As our probate lawyers commonly say, “If you don't create your own will while you're alive, the state will give you one when you're gone.” What that means is that if a person dies without a will (called “intestate”) their estate will be administered according to state law. Likewise, the heirs who are entitled to receive any inheritance are also predetermined by state laws of succession. If there are no heirs, assets may become property of the state.
Who Is In Charge?
Whether a person dies with a will or intestate (without a will), there still needs to be someone in charge to oversee the deceased's final affairs. If the deceased had a will, the person serving in this role is called the Executor. If a person dies without a will, a judge will appoint someone to administer the estate.
How Can I Become My Loved One's Personal Representative?
If you're interested in becoming an Administrator over your loved one's estate, you'll want to contact a probate attorney or take a look at the state's probate rules to determine if you are eligible to serve and where you stand in terms of priority to serve. In most states, a surviving spouse is given first priority, with children to follow. From there, other family members may be considered. If you are low on the priority list but other family members do not want the job, you may be able to get written permission from them to “move ahead in line.”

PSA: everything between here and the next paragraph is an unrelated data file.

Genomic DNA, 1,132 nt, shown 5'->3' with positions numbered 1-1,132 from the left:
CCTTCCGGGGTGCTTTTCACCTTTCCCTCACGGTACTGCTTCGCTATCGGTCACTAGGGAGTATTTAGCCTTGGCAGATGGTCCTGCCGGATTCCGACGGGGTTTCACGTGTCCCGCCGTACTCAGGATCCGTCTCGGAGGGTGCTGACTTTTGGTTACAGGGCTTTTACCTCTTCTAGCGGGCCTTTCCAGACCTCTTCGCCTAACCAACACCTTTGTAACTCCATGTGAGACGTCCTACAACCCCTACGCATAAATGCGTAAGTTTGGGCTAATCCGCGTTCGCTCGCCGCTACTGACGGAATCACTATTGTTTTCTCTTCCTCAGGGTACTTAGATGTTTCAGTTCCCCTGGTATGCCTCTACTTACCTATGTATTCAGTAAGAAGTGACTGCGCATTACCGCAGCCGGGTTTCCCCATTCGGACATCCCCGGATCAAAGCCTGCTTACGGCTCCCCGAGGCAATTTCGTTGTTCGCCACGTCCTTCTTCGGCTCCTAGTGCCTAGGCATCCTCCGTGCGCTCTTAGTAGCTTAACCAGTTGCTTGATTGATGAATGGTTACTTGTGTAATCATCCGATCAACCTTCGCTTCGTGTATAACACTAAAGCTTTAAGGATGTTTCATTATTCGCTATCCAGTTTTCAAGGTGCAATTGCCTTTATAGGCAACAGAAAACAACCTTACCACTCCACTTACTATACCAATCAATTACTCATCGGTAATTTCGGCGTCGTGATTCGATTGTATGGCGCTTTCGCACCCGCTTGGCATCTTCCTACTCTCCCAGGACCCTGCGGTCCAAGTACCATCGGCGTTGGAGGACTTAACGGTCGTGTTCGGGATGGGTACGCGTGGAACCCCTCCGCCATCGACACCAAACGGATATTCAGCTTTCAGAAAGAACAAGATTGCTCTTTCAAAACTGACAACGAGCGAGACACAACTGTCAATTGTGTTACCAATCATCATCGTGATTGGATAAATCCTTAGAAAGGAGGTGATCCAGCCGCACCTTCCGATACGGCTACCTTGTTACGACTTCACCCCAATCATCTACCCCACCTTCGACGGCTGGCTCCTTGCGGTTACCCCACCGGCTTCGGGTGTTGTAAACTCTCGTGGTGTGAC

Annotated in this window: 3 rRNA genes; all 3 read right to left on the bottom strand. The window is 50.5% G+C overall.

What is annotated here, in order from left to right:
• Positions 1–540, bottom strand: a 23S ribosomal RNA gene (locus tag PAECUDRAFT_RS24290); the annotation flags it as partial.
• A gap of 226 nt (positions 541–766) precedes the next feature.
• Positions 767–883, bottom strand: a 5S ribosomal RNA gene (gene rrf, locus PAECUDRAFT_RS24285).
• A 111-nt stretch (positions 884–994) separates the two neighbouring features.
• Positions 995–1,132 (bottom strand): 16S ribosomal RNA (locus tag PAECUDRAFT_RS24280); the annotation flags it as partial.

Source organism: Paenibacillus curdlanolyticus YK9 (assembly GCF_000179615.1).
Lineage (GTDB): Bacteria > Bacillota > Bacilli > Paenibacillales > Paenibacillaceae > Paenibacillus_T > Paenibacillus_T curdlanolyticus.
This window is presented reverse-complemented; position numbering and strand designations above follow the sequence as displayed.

Once it's determined that you are eligible to serve, or that you have permission to serve from those who have priority over you, the next step is to hire an attorney to formally petition the court by filing what's generally called a Petition to Appoint an Administrator. With your filing you will likely have to pay a fee, give an estimated value of the estate, and provide a detailed list (including names and addresses) of surviving heirs.
Can a Lawyer Help Me With this Process?
Probate can be a long and frustrating process, even for professionals. The laws of each state are different and one simple mistake could set the process of closing out your loved one's final affairs back for months, and sometimes years. It may be in your best interest to work with an experienced probate attorney who can handle the financial and tax filings, manage legal deadlines, and help you avoid any liability with heirs for something unintentionally gone wrong.
If you would like to discuss becoming the administrator of your loved one's estate who has recently passed away without a will, we'd be happy to speak with you. Contact our office at 770-425-6060 to schedule an initial planning session with us.